Differentiating Between Inpatient and Outpatient CodingOctober 28, 2021
Medical coding is essential in medical practice. In this area, accuracy is crucial, as it will impact patient care, clinic operations, and revenue for your practice. The American Academy of Professional Coders (AAPC) describes healthcare coding as translating diagnoses, treatments, and even equipment into universal alphanumeric codes. In simple terms, it is the process of translating crucial medical information into codes to maintain accurate medical records and billing. The coding process assigns numerical or alphanumeric codes to every healthcare data element—outpatient and inpatient. It is essential to identify whether a patient is an outpatient or an inpatient as part of the hospital coding and billing process.
Let’s first understand the definition of Outpatient and Inpatient Coding:
What is Inpatient Coding?
Inpatient coding refers to the formal admission of a patient to a medical facility for a prolonged stay. It specifies the diagnosis of the patient and the services provided to them during their extended stay.
Inpatient coding allows accounting departments to determine the correct billing and reimbursement from insurers by providing a detailed overview of patients’ treatments during their extended stay. It has two standard coding guidelines: ICD-9/ICD-10-CM and ICD-10-PCS. But inpatient coders prefer to utilize ICD-10-PCS as the basis for procedural Coding. Furthermore, inpatient coding requires an admission status indicator (POA), distinguishing between a patient’s health status upon admission and new symptoms that develop throughout their stay.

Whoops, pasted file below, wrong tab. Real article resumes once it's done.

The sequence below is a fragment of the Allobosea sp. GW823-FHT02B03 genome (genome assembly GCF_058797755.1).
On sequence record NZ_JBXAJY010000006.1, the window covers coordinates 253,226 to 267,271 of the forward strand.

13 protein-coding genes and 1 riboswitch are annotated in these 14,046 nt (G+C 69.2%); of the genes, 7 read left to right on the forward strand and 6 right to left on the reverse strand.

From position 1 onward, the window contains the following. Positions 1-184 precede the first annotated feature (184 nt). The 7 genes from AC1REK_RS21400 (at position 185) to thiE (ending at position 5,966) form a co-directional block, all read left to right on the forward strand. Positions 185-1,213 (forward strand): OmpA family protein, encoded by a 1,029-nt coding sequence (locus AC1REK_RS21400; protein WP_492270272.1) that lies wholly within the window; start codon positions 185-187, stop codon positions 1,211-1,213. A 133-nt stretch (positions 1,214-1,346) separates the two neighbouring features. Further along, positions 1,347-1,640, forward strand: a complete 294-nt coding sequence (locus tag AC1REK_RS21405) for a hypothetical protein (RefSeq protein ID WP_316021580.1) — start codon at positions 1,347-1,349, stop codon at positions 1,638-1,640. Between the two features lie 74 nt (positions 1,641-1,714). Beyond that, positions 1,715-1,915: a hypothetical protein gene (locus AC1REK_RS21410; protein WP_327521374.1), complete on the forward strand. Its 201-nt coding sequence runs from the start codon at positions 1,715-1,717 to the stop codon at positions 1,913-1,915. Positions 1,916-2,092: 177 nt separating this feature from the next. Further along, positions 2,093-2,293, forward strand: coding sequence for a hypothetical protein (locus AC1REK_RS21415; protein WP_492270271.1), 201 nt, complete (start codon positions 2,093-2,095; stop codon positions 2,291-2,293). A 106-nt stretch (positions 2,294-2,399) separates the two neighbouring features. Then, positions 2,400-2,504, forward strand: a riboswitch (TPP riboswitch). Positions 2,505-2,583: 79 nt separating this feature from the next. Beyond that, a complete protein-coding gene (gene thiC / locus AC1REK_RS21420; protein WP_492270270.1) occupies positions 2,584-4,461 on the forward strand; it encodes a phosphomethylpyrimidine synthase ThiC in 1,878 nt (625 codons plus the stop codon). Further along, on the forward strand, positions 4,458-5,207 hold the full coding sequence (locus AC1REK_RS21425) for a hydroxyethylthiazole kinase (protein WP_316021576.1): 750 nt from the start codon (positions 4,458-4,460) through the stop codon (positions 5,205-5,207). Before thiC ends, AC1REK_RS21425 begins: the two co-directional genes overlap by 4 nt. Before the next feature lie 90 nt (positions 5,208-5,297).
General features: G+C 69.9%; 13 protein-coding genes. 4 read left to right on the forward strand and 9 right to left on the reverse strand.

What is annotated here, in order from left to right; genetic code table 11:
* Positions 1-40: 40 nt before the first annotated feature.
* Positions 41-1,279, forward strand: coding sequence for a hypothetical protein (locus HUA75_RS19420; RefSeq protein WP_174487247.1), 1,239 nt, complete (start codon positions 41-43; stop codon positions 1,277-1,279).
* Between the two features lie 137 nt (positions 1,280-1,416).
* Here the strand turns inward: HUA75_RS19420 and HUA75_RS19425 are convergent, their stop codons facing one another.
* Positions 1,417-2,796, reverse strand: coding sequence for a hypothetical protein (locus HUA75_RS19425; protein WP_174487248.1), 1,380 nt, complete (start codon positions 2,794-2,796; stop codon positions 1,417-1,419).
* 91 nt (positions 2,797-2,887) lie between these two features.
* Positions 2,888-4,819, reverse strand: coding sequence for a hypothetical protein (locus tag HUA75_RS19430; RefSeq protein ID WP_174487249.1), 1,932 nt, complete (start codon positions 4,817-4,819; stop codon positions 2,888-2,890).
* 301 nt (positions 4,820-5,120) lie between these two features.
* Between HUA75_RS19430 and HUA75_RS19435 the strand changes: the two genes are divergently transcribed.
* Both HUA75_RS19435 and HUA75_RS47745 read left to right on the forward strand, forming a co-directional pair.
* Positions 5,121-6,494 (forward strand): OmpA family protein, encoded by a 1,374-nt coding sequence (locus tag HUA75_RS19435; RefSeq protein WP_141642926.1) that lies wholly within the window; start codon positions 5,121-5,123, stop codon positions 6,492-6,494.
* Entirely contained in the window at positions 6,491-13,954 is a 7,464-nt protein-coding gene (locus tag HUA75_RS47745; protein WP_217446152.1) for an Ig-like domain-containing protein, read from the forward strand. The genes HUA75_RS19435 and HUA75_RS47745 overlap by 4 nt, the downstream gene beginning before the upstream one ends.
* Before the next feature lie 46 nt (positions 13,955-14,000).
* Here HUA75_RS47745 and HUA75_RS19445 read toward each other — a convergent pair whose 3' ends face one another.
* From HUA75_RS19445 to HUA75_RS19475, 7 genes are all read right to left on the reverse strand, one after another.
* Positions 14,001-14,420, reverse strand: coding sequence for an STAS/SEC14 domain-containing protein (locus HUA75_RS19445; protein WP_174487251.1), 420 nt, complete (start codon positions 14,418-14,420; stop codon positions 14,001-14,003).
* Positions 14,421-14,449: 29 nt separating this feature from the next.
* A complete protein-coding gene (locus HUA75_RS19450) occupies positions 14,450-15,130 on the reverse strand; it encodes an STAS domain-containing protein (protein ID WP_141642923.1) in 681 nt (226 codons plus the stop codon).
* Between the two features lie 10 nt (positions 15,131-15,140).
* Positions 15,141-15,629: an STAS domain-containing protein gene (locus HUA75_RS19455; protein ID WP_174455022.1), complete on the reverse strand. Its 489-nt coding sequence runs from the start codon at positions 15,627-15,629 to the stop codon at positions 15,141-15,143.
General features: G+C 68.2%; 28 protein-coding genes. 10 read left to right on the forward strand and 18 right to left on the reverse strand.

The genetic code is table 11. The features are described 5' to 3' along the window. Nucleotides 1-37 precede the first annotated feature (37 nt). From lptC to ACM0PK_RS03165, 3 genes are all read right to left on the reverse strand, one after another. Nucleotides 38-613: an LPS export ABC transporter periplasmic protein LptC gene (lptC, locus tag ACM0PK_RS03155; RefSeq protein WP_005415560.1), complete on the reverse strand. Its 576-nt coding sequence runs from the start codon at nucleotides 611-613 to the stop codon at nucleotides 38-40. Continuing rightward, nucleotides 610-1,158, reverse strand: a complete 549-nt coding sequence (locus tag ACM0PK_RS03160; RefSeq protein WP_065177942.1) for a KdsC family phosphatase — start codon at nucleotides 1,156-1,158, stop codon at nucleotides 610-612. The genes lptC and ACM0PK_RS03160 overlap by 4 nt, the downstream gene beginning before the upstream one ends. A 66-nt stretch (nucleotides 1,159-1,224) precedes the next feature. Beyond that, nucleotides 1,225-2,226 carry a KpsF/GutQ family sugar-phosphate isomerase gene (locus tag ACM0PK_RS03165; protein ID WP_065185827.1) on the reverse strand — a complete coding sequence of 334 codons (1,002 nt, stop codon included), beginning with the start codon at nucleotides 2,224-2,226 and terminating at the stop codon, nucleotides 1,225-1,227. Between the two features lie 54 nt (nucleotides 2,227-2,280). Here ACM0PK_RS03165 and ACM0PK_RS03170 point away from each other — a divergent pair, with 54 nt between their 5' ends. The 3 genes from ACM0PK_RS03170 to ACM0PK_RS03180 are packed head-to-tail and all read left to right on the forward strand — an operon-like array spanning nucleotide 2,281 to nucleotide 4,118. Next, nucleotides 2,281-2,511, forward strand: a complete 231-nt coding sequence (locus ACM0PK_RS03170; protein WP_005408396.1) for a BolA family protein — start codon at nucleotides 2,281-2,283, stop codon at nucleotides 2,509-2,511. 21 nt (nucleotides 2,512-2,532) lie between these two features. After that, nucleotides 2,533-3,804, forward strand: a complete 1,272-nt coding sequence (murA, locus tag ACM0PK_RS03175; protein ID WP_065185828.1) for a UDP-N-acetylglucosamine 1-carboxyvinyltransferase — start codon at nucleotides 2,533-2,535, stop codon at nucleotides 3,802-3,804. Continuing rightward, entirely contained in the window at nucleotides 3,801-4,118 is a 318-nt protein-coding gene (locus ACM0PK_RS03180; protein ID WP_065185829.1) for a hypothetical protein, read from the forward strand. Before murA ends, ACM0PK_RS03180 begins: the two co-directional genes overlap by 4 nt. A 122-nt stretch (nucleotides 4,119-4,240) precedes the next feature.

What is Outpatient Coding?
In contrast, outpatient Coding is for patients who receive treatment but do not remain in a facility for an extended period. Outpatient Coding refers to a patient’s stay lasting less than 24 hours. Patients can still be classified as outpatients even after staying for 24 hours.
The outpatient coding system uses ICD-9/10-CM diagnostic codes but utilizes CPT or HCPCS for procedural Coding. Outpatient services and supplies fall under the latter category. CPT and HCPCS codes for services rely on documentation as well.
Outpatient settings do not allow the use of words such as “likely” or “probable” to describe a patient’s diagnosis. Instead, they must code conditions with certainty for signs, symptoms, or abnormal test results. In a single outpatient visit, the physician has limited time to observe the patient. A physician’s job is not to search for a comprehensive explanation of a patient’s health condition; instead, it is to form an educated conclusion based on the medical evidence at hand.
The Difference Between Inpatient and Outpatient Coding
- Outpatient Coding differs from inpatient Coding by the length of the patient’s stay. The outpatient Coding is done for patients who do not stay for long and can leave within 24 hours of admission, while under the doctor’s prescription, the inpatient coders handle patients admitted for several days with a thorough diagnostic report.